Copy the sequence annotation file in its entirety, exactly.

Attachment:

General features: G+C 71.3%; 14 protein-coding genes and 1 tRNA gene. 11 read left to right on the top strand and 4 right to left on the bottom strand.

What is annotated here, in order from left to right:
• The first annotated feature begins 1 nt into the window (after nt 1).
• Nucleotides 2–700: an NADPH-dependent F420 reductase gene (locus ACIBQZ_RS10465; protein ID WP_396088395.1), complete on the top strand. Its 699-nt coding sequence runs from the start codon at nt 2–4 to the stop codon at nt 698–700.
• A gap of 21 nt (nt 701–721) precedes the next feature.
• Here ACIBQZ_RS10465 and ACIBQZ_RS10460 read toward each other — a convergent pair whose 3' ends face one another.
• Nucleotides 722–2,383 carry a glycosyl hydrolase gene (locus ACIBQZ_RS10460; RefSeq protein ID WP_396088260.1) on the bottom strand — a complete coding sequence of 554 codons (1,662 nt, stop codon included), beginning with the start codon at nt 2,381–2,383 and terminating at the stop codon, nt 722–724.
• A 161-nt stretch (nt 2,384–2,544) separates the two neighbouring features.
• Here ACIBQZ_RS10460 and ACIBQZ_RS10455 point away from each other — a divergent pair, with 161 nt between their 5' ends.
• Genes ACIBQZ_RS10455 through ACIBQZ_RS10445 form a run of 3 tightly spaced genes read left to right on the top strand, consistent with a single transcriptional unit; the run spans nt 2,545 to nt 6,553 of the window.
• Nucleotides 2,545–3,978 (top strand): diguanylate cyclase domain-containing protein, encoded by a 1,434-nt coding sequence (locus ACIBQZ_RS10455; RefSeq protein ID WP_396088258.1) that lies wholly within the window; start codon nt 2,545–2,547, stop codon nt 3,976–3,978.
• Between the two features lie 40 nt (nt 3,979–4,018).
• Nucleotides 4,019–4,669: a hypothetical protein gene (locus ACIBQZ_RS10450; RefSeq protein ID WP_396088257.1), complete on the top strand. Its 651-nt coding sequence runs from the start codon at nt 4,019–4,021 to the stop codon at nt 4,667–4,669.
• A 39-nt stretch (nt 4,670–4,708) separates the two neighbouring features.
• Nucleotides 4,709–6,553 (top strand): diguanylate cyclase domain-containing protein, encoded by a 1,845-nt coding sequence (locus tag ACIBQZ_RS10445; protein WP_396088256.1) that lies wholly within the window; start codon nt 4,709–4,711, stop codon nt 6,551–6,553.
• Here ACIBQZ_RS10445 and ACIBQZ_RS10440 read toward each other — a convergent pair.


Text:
General features: G+C 71.3%; 14 protein-coding genes and 1 tRNA gene. 11 read left to right on the top strand and 4 right to left on the bottom strand.

What is annotated here, in order from left to right:
• The first annotated feature begins 1 nt into the window (after nt 1).
• Nucleotides 2–700: an NADPH-dependent F420 reductase gene (locus ACIBQZ_RS10465; protein ID WP_396088395.1), complete on the top strand. Its 699-nt coding sequence runs from the start codon at nt 2–4 to the stop codon at nt 698–700.
• A gap of 21 nt (nt 701–721) precedes the next feature.
• Here ACIBQZ_RS10465 and ACIBQZ_RS10460 read toward each other — a convergent pair whose 3' ends face one another.
• Nucleotides 722–2,383 carry a glycosyl hydrolase gene (locus ACIBQZ_RS10460; RefSeq protein ID WP_396088260.1) on the bottom strand — a complete coding sequence of 554 codons (1,662 nt, stop codon included), beginning with the start codon at nt 2,381–2,383 and terminating at the stop codon, nt 722–724.
• A 161-nt stretch (nt 2,384–2,544) separates the two neighbouring features.
• Here ACIBQZ_RS10460 and ACIBQZ_RS10455 point away from each other — a divergent pair, with 161 nt between their 5' ends.
• Genes ACIBQZ_RS10455 through ACIBQZ_RS10445 form a run of 3 tightly spaced genes read left to right on the top strand, consistent with a single transcriptional unit; the run spans nt 2,545 to nt 6,553 of the window.
• Nucleotides 2,545–3,978 (top strand): diguanylate cyclase domain-containing protein, encoded by a 1,434-nt coding sequence (locus ACIBQZ_RS10455; RefSeq protein ID WP_396088258.1) that lies wholly within the window; start codon nt 2,545–2,547, stop codon nt 3,976–3,978.
• Between the two features lie 40 nt (nt 3,979–4,018).
• Nucleotides 4,019–4,669: a hypothetical protein gene (locus ACIBQZ_RS10450; RefSeq protein ID WP_396088257.1), complete on the top strand. Its 651-nt coding sequence runs from the start codon at nt 4,019–4,021 to the stop codon at nt 4,667–4,669.
• A 39-nt stretch (nt 4,670–4,708) separates the two neighbouring features.
• Nucleotides 4,709–6,553 (top strand): diguanylate cyclase domain-containing protein, encoded by a 1,845-nt coding sequence (locus tag ACIBQZ_RS10445; protein WP_396088256.1) that lies wholly within the window; start codon nt 4,709–4,711, stop codon nt 6,551–6,553.
• Here ACIBQZ_RS10445 and ACIBQZ_RS10440 read toward each other — a convergent pair.